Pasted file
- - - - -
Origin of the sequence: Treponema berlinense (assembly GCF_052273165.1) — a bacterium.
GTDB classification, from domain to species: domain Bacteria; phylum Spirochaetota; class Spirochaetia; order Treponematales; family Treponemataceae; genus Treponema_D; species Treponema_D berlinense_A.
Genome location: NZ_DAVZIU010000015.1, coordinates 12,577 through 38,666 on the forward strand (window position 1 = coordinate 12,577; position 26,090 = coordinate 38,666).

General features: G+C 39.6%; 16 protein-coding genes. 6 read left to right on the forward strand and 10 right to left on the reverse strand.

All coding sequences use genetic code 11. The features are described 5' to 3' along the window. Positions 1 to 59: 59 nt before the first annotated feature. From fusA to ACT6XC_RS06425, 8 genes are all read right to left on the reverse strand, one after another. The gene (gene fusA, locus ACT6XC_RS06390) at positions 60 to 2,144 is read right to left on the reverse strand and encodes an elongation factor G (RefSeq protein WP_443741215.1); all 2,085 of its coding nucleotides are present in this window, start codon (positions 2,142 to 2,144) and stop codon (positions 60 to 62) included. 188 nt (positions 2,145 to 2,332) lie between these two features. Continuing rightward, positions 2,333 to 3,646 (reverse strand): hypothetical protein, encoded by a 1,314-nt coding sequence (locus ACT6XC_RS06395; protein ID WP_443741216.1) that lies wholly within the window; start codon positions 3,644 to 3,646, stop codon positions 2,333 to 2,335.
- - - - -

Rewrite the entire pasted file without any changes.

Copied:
Origin of the sequence: Treponema berlinense (assembly GCF_052273165.1) — a bacterium.
GTDB classification, from domain to species: domain Bacteria; phylum Spirochaetota; class Spirochaetia; order Treponematales; family Treponemataceae; genus Treponema_D; species Treponema_D berlinense_A.
Genome location: NZ_DAVZIU010000015.1, coordinates 12,577 through 38,666 on the forward strand (window position 1 = coordinate 12,577; position 26,090 = coordinate 38,666).

General features: G+C 39.6%; 16 protein-coding genes. 6 read left to right on the forward strand and 10 right to left on the reverse strand.

All coding sequences use genetic code 11. The features are described 5' to 3' along the window. Positions 1 to 59: 59 nt before the first annotated feature. From fusA to ACT6XC_RS06425, 8 genes are all read right to left on the reverse strand, one after another. The gene (gene fusA, locus ACT6XC_RS06390) at positions 60 to 2,144 is read right to left on the reverse strand and encodes an elongation factor G (RefSeq protein WP_443741215.1); all 2,085 of its coding nucleotides are present in this window, start codon (positions 2,142 to 2,144) and stop codon (positions 60 to 62) included. 188 nt (positions 2,145 to 2,332) lie between these two features. Continuing rightward, positions 2,333 to 3,646 (reverse strand): hypothetical protein, encoded by a 1,314-nt coding sequence (locus ACT6XC_RS06395; protein ID WP_443741216.1) that lies wholly within the window; start codon positions 3,644 to 3,646, stop codon positions 2,333 to 2,335.